Marco Mortara was born in Viadana on May 7th 1815. He attended high school in Mantua and then entered the boarding school of the Rabbinic College of Padua. After obtaining his degree in 1836, he began his office in Mantua. Born in the year of the Restoration, he enthusiastically welcomed the adhesion of Mantua to the Kingdom of Italy, which occurred following the third war of independence and celebrated with a solemn ceremony in the main temple, composing for the occasion a liturgical poem entitled “Hymn to God” for Vittorio Emanuele. The essential element of Mortara's thinking was that the emancipation acknowledged to Jews in the Kingdom of Italy involved a transition of Judaism from the original national-religious connotation to an exclusively religious one, with the consequent ability to integrate into Italian national life.
Literary Prize Aurelia Josz: The female revolution in agriculture First Edition 2015
Tuesday 21st April – at 5 p.m. in Sala Appiani – Arena Civica Gianni Brera viale Byron 2, Milan, Award Ceremony.
Aurelia was born in 1869, daughter of a learned Jewish family, and graduated in Florence in Italian literature at the Regio Istituto superiore di Magistero femminile. In 1902 she founded the first female practical school of agriculture in the Della Stella Orphanage in Milan. In the first half of the thirties Aurelia set up, in just six months, another agricultural school in Sant'Alessio, in the province of Rome. The fascist government, who had given her the task, then excluded Josz, and entrusted the new institute to another more appreciated headmistress. After the approval of the racial laws by Fascism in 1938, Aurelia Josz refused to expatriate, and after September 8th 1943 she joined her sister in Alassio. Arrested in 1944, she was first deported to the concentration camp of Fossoli, then to the death camp of Auschwitz-Birkenau, where she arrived, after a journey in the sealed wagons, on June 30th 1944. She was killed the day after.
The series of meetings aim to enhance the material traces that narrate the ancient Jewish presence in the Cremona and Mantua area and to offer an overview of the ruins and places, deepening the knowledge of the urban centres that have hosted the communities since the 14th century. We will analyze the buildings, monuments, works of art, objects and discoveries still visible that document the culture and the Jewish history in our area.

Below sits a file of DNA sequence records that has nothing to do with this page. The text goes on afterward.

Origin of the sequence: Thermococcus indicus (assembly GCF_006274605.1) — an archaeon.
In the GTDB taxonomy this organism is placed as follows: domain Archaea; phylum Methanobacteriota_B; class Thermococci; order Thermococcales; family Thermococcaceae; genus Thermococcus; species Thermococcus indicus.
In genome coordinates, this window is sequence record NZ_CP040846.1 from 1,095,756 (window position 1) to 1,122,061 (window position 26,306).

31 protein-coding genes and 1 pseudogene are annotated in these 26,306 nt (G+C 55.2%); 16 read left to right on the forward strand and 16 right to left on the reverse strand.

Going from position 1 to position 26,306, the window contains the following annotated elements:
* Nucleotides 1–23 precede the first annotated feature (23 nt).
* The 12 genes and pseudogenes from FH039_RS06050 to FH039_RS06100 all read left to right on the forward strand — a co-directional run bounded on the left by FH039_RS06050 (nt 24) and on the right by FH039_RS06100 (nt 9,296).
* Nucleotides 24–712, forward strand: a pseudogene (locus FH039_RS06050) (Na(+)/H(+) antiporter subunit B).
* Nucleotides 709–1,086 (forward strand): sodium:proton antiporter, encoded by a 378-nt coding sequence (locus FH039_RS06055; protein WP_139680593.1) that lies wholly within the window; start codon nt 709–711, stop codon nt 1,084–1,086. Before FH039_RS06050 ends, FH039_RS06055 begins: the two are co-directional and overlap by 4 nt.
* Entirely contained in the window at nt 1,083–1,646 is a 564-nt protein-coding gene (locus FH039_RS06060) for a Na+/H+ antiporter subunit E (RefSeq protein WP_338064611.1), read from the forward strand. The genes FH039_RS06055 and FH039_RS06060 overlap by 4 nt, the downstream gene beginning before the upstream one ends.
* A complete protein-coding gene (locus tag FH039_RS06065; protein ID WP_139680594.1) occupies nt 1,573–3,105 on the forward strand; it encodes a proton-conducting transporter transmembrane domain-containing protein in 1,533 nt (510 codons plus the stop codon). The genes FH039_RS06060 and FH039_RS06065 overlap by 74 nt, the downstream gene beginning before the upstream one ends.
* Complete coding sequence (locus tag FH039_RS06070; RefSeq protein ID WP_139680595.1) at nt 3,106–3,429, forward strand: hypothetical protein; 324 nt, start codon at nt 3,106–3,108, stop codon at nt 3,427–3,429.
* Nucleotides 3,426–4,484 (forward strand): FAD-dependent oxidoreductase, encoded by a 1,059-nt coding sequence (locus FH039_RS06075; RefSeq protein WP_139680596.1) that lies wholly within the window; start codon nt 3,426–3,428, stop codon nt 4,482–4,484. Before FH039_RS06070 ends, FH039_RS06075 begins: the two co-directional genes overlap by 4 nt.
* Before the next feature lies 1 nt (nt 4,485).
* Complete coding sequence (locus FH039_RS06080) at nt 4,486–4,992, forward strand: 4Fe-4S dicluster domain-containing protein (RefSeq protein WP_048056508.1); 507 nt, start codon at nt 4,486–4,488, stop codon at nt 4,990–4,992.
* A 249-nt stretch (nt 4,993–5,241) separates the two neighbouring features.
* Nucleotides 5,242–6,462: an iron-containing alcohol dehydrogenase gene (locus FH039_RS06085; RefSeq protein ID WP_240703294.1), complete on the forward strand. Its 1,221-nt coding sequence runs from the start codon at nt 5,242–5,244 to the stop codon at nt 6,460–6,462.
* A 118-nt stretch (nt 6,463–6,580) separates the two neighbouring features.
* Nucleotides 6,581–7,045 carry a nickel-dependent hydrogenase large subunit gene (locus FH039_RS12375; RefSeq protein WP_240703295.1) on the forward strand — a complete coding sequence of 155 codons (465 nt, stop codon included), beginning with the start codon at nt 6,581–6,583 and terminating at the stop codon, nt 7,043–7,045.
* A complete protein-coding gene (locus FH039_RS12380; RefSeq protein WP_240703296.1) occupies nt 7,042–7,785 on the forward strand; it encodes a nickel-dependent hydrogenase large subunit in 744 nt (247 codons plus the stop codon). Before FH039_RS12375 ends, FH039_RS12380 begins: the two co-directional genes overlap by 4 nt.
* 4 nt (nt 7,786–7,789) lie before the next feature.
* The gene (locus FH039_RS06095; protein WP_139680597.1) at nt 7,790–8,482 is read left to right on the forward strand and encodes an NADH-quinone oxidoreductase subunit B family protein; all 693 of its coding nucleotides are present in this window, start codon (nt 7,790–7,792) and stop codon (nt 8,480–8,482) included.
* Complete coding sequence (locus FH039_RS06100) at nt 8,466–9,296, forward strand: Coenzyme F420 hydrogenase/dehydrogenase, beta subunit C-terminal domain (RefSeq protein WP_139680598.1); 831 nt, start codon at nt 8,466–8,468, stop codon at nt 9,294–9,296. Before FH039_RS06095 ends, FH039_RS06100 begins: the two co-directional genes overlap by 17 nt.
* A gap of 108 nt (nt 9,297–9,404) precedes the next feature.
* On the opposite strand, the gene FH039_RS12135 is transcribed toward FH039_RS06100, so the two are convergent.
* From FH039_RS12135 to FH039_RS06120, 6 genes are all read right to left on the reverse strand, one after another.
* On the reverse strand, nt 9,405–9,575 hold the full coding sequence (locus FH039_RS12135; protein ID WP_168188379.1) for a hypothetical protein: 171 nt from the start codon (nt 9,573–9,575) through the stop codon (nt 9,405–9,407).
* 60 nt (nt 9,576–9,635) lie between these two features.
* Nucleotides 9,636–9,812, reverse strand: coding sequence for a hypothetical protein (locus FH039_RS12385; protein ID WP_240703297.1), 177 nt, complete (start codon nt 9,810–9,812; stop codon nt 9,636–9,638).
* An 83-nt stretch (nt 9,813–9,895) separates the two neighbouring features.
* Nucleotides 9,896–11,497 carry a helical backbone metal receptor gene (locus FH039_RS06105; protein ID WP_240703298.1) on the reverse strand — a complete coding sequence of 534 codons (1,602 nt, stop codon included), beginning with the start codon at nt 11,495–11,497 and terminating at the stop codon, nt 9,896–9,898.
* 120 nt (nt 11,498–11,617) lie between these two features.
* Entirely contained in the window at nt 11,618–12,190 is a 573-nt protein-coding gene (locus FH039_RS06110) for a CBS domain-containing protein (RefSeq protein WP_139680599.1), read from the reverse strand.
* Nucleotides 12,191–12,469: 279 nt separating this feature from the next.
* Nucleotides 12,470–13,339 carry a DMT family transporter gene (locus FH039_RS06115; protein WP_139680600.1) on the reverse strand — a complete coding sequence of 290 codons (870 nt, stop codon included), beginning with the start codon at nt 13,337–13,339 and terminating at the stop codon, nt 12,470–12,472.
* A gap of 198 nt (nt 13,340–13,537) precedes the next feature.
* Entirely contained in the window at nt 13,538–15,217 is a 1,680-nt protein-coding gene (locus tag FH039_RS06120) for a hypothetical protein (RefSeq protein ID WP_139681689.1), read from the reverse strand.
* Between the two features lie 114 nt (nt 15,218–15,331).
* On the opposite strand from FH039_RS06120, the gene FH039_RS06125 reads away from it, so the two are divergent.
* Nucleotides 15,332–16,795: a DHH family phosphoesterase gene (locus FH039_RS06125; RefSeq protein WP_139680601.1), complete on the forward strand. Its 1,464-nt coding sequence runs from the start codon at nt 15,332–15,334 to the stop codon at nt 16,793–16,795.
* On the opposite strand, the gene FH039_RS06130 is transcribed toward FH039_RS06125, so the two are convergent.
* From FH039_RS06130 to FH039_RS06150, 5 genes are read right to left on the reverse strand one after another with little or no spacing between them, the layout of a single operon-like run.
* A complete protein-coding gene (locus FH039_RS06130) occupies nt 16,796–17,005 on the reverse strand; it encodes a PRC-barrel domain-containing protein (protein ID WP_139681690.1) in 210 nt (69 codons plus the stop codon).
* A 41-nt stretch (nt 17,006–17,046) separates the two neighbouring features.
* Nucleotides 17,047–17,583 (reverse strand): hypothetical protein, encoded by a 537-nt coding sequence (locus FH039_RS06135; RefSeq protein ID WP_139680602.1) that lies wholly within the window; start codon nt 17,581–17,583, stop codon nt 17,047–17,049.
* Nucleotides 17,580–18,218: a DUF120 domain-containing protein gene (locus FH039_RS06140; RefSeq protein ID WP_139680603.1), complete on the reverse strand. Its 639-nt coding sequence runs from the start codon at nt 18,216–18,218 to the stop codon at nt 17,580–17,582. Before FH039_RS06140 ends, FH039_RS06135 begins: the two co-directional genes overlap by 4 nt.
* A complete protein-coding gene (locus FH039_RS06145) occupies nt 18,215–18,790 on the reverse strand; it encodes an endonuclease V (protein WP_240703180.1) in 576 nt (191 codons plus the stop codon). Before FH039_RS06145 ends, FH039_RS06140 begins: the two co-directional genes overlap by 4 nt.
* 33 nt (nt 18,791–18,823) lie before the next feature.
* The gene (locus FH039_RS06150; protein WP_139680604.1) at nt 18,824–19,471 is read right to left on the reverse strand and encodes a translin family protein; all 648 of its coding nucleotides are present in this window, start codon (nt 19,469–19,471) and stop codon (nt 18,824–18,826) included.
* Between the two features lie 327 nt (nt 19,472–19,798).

The initiative is aimed at couriers and tourist guides, so that they can expand the offer of unusual routes capable of unveiling a little known historical and cultural wealth; at teachers, so that they can discover in the places an irreplaceable source of interest and knowledge for their students; at students, so that they can improve their ability to read and understand the cultural historical contexts and their complexity and at all citizens, because knowing the place where we live helps to share it, enhance it, conserve it, and preserve it.
This Sunday there will be a banquet with Israeli wines at the Grape-Harvest Festival of San Colombano al Lambro.
A wine festival where you will be able to learn, taste and appreciate wine produced with milleniary techniques and passions. And if after tasting the wines that you will enjoy, you will also have the opportunity to buy excellent Israeli Kosher wines.
When Fascism and Nazism ended, in September 1945 a delegation composed of Raffaele Cantoni (President of the Jewish Community of Milan), Moshe Zeiri and Teddy Beeri (of the Sappers "Solel Boneh" of the British Army) obtained from the CLN of Milan the colony " Sciesopoli " for Jewish children who had been orphaned, survivors of the Shoah, who escaped its extermination. In Selvino they found "a long-dreamed of paradise, a fairytale castle and they hardly realized they were free, and reborn". The people of Selvino received them with generosity and brought their smile back. Those children, brought back to life, between 1945 and 1948, with the help of the Jewish Community and the Municipality of Milan, the soldiers of the Jewish Brigade, the former partisans and many others, left clandestinely for Mandatory Palestine where a new future, the State of Israel, was being built. About 800 "children of Selvino" found in "Sciesopoli" a new meaning to their lives. The old colony, a masterpiece of the rationalist architecture of the architect Vietti-Violi, is today unusable, completely abandoned. Sciesopoli in Selvino was one of the fundamental places of the Bricha affair (the escape) and of the matter of Alyah Beth, one of the most significant refugee camps set up in Italy for Jewish Displaced Persons. Our goal is to save its memory.